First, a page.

Well to be honest, it all works. If you’re training for a specific type of performance, then the training associated with that type of activity is probably best. For the athlete it’s Olympic lifts with full body or split routines and sprint training. For the crossfitter it’s crossfit (as much as I may disagree with the programming for other reasons, there is something to be said for the principle of specificity of training). For the body builder it’s focusing on individual body parts and utilizing isolation exercises. For the Olympic lifter it’s (surprise) heavy olympic lifts.
All different types of programs, all different types of lifts, all similar results when it comes to aesthetics.
So what are we missing here?
While performance results differ with different types of training, most common clients are just trying to look better and should know that there are a few things that everyone who gets results have in common. The biggest is consistency, but intensity and nutrition are right up there with it. Consistency breeds results, because most of us don’t get results over night. The athlete who you want to look like trains at least 3 days a week and plays sports and is pushed by their coaches. The crossfitter goes to class every week to be pushed by their fellow cult members. The body builder goes to lift with their partner and fights for that one last rep every time for the feeling of the “pump”. The Olympic lifter never misses a session with their coach because they want to hit that PR.
They all consistently work out, they all push their limits frequently, and they all eat healthy because they know it will get them where they want to be.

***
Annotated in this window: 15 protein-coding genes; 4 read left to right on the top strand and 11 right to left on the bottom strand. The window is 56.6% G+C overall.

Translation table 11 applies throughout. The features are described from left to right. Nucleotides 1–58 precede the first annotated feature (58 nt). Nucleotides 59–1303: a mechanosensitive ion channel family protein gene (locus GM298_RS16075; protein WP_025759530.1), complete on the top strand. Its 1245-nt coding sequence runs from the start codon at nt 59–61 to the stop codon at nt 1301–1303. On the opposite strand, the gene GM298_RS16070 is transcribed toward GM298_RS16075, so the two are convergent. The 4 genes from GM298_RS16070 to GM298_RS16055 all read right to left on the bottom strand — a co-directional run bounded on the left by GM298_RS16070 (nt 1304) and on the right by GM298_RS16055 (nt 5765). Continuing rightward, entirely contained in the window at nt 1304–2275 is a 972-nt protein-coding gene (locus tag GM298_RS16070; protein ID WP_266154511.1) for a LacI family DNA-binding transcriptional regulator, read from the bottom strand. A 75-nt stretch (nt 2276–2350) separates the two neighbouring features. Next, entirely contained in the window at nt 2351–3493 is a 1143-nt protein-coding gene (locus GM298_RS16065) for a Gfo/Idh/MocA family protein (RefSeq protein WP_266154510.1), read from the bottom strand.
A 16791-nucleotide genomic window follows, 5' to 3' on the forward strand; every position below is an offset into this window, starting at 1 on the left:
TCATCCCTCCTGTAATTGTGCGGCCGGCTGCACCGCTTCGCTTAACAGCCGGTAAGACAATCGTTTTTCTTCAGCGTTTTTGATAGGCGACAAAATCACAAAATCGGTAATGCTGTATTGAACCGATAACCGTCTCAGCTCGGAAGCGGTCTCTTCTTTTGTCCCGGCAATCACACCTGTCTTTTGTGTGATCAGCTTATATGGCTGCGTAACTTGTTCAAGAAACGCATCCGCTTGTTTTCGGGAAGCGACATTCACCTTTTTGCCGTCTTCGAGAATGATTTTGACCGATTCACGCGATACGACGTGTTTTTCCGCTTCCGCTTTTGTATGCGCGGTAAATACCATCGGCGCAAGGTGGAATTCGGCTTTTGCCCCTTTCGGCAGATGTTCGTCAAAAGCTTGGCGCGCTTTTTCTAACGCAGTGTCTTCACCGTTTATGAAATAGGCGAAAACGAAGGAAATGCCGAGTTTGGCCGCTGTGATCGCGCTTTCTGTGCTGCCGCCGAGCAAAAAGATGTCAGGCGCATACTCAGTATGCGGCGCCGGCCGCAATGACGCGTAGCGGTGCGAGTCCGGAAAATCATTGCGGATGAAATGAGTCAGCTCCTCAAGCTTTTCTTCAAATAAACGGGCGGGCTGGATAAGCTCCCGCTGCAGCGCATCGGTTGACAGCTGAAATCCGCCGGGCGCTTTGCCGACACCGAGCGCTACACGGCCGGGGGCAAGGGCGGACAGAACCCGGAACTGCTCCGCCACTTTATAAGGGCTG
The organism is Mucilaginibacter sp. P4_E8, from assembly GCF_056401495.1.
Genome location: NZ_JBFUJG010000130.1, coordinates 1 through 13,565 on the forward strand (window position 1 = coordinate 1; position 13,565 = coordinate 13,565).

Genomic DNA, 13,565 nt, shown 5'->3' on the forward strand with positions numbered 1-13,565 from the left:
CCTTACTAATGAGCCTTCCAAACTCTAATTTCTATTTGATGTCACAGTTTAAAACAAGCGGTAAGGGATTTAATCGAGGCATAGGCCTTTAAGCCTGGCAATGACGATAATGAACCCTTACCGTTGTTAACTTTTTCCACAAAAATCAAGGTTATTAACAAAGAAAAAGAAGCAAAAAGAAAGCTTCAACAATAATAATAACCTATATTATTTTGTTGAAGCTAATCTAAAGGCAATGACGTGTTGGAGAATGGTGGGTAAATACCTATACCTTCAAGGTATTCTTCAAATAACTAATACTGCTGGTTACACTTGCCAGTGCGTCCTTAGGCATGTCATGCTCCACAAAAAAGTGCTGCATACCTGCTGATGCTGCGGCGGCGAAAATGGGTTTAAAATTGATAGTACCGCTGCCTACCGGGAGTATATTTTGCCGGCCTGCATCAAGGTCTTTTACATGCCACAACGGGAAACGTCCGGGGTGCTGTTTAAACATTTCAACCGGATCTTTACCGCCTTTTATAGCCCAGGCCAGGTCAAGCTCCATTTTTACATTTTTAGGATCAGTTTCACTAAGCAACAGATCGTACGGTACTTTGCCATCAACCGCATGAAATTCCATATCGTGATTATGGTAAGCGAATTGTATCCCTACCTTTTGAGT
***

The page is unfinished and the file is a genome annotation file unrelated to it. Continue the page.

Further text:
All of these people have a different motivation, a different reason they’re pushing themselves, and a different goal in mind, but they’re all getting results because they do it all the time. While we all know someone who is a physical freak and stays strong and lean regardless of whether they work out or not, that person is the exception and not the rule.
The rule is that in reality, if you want results you need to stay determined.
Not just for a month, not just until beach season, but year after year after year. Gaining two pounds of fat per year doesn’t seem like much, until it’s happened 5-10 years in a row. Gaining muscle and strength is the same but it takes more effort to achieve. So what really works?
Making it a lifestyle works.
Going to the gym at least three days a week works. Pushing yourself on the days you feel good and fighting through a mediocre workout on the days you don’t works. Eating healthy works. Most importantly, finding something that you enjoy doing works. If you don’t enjoy it, then it’s a chore. If you like what you’re doing, and you like the people you’re doing it with, and you don’t have to force yourself to do it, that works. Consistency breeds results. Consistency is what really works.
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Steve Zarriello B.S., CSCS, TPI Certified is the Co-Founder of The Way HPI located in Cranston, R.I. He has been training people of all ages, ability levels, and training goals for almost 10 years.